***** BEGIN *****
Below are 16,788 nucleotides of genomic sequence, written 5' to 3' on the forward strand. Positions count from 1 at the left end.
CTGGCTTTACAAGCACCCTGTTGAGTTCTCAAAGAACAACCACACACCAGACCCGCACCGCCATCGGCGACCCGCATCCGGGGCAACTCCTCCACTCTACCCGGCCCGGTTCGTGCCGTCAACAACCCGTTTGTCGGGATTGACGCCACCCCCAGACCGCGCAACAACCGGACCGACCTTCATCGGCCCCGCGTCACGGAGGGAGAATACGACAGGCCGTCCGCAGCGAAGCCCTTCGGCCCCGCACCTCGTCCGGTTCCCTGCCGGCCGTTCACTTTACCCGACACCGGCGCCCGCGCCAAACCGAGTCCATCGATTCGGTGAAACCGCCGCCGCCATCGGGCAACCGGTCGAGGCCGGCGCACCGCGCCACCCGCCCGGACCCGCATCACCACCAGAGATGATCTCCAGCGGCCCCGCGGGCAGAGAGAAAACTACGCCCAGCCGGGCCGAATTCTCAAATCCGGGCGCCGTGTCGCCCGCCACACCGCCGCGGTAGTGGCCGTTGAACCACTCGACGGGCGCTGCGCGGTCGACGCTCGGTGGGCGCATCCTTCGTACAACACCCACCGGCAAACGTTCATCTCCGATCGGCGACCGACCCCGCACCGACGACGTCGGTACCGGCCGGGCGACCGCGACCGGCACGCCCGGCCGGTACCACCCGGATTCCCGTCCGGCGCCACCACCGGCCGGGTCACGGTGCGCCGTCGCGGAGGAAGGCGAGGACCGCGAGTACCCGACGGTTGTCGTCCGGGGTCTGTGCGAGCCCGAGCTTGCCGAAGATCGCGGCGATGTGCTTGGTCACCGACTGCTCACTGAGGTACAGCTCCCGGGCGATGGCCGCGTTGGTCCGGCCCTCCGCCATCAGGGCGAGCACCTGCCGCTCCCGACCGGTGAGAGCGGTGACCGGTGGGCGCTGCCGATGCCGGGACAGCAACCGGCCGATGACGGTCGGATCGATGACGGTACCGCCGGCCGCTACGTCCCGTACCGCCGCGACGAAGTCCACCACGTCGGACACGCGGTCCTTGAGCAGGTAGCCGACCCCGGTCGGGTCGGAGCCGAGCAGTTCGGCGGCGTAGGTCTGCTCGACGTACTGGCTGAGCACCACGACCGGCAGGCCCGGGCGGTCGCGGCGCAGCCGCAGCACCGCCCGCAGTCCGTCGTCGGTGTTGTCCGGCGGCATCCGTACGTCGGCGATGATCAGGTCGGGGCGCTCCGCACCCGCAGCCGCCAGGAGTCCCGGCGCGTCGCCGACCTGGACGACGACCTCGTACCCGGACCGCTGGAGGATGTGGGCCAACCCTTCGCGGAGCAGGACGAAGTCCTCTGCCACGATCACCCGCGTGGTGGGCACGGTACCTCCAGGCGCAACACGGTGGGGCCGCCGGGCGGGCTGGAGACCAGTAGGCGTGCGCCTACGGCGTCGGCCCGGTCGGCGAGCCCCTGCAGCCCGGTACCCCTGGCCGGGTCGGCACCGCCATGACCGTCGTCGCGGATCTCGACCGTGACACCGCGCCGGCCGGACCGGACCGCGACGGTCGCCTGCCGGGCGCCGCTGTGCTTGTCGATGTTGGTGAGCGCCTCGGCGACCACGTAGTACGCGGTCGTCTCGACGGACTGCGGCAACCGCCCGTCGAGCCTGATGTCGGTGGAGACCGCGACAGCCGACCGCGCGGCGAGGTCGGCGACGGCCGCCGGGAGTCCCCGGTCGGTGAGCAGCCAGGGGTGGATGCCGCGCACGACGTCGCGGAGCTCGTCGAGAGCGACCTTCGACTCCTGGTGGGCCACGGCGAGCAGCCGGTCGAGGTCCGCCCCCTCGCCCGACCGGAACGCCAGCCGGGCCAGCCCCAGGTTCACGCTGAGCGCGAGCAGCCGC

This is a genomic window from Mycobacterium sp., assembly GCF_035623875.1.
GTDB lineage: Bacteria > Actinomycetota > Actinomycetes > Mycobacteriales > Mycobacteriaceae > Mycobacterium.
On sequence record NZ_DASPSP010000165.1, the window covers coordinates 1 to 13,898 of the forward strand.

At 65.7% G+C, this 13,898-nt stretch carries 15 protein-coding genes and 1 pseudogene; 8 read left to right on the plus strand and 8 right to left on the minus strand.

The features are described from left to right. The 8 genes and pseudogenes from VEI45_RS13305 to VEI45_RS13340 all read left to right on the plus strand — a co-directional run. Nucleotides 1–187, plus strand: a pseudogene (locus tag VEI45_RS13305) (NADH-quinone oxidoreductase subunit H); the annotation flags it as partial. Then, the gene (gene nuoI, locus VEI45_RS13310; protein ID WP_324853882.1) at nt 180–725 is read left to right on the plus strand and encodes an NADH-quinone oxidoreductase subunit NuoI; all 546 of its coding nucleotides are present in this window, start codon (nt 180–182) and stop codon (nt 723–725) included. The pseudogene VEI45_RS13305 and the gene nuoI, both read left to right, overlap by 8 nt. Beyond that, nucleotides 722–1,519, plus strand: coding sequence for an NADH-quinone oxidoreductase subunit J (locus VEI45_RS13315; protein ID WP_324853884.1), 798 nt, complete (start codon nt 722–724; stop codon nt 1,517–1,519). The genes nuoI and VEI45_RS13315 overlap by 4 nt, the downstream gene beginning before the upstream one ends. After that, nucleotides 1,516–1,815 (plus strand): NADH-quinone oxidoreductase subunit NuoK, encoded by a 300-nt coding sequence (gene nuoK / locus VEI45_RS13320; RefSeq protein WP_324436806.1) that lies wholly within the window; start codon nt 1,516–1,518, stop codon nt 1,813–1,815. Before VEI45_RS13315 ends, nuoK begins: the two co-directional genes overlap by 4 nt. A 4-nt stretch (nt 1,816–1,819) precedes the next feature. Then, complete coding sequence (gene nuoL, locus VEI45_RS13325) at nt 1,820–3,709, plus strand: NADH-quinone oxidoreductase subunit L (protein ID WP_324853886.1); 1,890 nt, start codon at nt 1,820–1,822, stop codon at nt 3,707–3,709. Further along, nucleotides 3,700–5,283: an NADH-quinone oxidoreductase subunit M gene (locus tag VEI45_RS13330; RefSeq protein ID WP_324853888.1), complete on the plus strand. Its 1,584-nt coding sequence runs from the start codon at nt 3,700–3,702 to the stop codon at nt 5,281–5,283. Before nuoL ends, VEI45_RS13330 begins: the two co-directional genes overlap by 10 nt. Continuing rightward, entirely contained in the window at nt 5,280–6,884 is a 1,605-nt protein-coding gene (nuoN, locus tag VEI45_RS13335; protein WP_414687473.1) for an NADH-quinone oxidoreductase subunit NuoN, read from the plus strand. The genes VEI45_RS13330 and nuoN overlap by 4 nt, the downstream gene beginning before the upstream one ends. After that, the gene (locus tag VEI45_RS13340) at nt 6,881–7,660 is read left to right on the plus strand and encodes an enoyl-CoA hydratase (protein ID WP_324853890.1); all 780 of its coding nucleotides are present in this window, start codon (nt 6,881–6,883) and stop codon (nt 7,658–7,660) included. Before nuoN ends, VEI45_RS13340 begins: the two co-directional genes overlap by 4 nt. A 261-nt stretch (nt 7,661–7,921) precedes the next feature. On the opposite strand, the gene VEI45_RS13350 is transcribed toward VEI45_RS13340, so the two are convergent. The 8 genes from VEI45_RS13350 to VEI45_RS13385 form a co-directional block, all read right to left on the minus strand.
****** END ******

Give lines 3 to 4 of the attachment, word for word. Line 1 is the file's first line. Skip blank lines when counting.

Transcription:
This is a genomic window from Mycobacterium sp., assembly GCF_035623875.1.
GTDB lineage: Bacteria > Actinomycetota > Actinomycetes > Mycobacteriales > Mycobacteriaceae > Mycobacterium.